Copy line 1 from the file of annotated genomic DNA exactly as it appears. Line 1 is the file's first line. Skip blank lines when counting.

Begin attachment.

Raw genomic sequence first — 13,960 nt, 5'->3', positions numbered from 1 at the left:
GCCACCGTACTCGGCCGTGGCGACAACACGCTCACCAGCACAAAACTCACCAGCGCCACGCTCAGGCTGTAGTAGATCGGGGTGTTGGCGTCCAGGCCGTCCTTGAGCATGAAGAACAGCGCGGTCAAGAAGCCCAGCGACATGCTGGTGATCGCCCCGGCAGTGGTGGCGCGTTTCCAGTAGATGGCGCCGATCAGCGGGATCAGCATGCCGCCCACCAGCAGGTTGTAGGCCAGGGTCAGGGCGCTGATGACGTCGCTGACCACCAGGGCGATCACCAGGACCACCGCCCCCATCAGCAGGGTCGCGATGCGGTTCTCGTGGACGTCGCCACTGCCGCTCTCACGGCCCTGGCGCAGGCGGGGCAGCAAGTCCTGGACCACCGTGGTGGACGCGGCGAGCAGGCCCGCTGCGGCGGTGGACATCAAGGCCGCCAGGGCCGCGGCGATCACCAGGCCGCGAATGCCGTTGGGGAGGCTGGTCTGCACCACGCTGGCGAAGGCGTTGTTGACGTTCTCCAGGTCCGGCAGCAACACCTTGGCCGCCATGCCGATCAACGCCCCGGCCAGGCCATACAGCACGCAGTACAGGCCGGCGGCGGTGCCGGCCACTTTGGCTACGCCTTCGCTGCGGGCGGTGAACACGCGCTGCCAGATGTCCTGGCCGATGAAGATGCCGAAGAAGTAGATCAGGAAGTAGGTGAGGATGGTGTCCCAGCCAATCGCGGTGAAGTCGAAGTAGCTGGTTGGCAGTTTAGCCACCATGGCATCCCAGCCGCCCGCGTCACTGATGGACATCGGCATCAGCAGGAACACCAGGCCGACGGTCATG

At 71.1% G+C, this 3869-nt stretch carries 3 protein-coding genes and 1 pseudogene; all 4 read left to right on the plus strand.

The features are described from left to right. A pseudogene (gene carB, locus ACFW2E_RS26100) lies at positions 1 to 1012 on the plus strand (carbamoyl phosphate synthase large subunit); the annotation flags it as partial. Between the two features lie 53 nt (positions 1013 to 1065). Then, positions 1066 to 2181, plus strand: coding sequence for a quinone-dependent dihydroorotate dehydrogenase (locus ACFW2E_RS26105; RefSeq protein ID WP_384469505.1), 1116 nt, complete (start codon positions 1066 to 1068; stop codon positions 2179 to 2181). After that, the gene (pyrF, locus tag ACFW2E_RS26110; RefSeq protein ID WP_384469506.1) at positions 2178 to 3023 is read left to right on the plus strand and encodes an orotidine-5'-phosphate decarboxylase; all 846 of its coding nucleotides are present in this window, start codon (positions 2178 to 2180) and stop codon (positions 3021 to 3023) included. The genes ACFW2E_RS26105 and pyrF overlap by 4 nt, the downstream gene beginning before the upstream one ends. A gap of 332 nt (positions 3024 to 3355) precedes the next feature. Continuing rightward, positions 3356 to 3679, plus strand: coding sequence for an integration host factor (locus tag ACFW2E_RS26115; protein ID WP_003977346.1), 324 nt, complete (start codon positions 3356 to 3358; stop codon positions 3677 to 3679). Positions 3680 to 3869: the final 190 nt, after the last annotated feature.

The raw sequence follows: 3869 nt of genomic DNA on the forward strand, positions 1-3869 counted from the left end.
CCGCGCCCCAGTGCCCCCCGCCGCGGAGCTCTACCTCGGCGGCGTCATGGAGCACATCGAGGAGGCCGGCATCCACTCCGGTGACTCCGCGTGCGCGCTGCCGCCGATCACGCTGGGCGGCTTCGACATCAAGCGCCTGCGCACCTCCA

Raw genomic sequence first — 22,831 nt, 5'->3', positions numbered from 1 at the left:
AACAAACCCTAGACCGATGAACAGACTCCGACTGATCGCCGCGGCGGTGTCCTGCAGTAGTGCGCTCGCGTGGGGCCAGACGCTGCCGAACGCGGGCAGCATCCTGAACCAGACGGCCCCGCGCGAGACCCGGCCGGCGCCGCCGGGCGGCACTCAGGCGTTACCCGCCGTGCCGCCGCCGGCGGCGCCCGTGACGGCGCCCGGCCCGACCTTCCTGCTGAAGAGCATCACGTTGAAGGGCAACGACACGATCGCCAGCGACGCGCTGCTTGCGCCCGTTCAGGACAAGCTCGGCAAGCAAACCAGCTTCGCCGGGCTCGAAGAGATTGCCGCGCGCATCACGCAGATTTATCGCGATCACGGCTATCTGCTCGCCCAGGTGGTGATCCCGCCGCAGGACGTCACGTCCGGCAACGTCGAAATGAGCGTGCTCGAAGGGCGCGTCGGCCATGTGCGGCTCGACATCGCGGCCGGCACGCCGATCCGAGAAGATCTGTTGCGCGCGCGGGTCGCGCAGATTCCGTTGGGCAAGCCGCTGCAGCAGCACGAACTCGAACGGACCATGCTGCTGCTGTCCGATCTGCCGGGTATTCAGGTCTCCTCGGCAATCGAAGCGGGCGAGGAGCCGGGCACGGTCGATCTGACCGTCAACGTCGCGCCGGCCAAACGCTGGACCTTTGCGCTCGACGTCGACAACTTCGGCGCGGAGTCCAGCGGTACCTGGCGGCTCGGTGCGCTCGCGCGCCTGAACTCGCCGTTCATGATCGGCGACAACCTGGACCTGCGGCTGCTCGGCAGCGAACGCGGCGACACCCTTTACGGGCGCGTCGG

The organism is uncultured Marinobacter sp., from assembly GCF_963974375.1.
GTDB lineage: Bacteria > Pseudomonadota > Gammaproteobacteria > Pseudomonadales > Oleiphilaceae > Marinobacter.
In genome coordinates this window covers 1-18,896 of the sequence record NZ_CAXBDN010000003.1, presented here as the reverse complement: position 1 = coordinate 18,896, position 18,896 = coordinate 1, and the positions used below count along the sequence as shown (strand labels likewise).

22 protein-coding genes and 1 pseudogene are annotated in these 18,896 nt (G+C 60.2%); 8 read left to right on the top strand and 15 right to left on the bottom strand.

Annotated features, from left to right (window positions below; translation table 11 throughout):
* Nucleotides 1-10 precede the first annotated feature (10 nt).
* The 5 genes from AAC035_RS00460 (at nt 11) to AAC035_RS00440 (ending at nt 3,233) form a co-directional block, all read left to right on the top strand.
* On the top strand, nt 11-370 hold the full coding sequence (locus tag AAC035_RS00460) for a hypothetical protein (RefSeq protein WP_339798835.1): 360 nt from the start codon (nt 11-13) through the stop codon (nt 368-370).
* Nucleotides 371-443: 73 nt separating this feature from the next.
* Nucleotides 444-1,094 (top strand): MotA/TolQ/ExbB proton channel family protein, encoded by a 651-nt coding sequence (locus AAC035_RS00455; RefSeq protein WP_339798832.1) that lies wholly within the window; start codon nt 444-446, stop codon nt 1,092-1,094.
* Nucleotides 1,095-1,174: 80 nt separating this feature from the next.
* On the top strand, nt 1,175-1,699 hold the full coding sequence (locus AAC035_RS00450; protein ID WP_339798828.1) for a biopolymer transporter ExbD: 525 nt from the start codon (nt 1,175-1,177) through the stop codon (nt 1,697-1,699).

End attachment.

Raw genomic sequence first — 13,960 nt, 5'->3', positions numbered from 1 at the left: